Which is probably why President Biden has been reluctant to even say the word “bailout.” He vowed on March 13 that “no losses will be borne by the taxpayers.” For the time being, Biden is right. This doesn’t look like a Lehman moment that could upend the whole economy. But it look like a Bear Stearns one—a smaller debacle pointing to more pain to come, in this case, because of the sharp rise in interest rates that triggered SVB’s problems and are still roiling the financial system.

Read more: Credit Suisse Ignites Global Market Rout as Banking Fears Return

Federal authorities have taken the extraordinary step of guaranteeing all deposits at SVB and opening a broader emergency lending program. By midweek, the fix was holding. If it doesn’t, the next move might have to be a suspension of the $250,000 limit on federal deposit insurance.

Policymakers, venture capitalists, banking executives and tech entrepreneurs are all struggling to figure out the next steps. SVB’s failure has changed the conversation about banking and the regulators who oversee it. Suddenly, everyone is thinking about other risks that might be lurking. On March 14, Moody’s Investors Service cut its outlook for the entire US banking system, to negative from stable, citing the run on deposits at SVB. Two other lenders have gone bust, too: crypto players Silvergate Capital Corp. and Signature Bank.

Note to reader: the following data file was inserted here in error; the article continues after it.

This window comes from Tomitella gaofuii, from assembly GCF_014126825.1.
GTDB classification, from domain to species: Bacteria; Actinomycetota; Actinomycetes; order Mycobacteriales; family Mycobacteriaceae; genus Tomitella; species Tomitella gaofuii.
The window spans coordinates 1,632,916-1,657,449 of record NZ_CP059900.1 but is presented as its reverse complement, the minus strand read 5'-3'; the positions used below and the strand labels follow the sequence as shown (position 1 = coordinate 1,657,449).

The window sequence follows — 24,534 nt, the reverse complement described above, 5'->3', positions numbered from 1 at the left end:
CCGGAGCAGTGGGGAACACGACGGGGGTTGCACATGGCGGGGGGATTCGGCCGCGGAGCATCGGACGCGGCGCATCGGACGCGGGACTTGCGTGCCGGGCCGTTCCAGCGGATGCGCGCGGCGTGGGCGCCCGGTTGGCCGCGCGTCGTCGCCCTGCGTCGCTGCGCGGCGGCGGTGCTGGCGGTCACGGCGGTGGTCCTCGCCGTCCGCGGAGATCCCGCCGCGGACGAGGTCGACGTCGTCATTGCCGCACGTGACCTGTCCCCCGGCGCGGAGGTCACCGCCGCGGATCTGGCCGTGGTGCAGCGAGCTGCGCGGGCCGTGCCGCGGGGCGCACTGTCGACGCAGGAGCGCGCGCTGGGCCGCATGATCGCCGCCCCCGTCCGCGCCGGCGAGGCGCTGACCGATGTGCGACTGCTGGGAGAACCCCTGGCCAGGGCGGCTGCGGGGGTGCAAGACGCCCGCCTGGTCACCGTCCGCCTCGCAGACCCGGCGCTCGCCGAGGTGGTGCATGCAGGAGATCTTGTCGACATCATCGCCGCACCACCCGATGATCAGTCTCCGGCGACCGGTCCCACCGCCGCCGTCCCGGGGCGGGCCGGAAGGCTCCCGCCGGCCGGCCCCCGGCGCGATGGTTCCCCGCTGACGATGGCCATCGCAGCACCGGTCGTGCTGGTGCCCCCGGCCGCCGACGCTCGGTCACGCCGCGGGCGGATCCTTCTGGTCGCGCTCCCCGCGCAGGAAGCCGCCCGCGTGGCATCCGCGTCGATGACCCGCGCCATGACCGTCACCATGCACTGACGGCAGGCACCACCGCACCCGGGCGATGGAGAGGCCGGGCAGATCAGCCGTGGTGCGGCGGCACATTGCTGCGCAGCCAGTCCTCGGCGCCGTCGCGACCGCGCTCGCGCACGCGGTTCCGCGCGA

The death spiral at SVB began with credit ratings. In early March, Moody’s informed the bank it was considering a multilevel downgrade that would have pushed it to the brink of junk-bond status. In response, Goldman Sachs Group Inc., hired by SVB to help it raise fresh capital, jumped into action. It offloaded a chunk of SVB’s investment portfolio at a $1.8 billion loss. On Wednesday, March 8, Goldman pitched a plan to investors to help plug that hole, and then some, by raising $2.25 billion in capital from General Atlantic and other investors. It didn’t work.

“The Catch-22 of the situation is that, by announcing the need to raise capital, they in essence accelerated customer concern, resulting in the liquidity stress that ultimately caused their collapse,” says Olivier Sarkozy, managing partner at Further Global, a private equity firm. “It would have been far better to announce the $2.25 billion they were seeking had been secured.”

In the bankers’ view, they were racing the clock to defuse the Moody’s threat. That didn’t leave them enough time to canvass the market, line up the funding and present a neatly put-together deal. Then CEO Becker held what turned out to be a disastrous call with VCs and limited partners. “Stay calm,” he said. It was too late. Bankers tapping away at their phones watched, aghast, as social media lit up with reports of a viral bank run.

By 3 p.m. the next day, Thursday, March 9, the news out of Santa Clara had reached the White House. Such high-profile venture firms as Union Square Ventures and the Peter Thiel-backed Founders Fund had already been encouraging the companies they invested in to yank their deposits, almost all of which were uninsured because they exceeded the $250,000 limit on federal guarantees. Founders Fund had drained its own accounts from the bank by midday.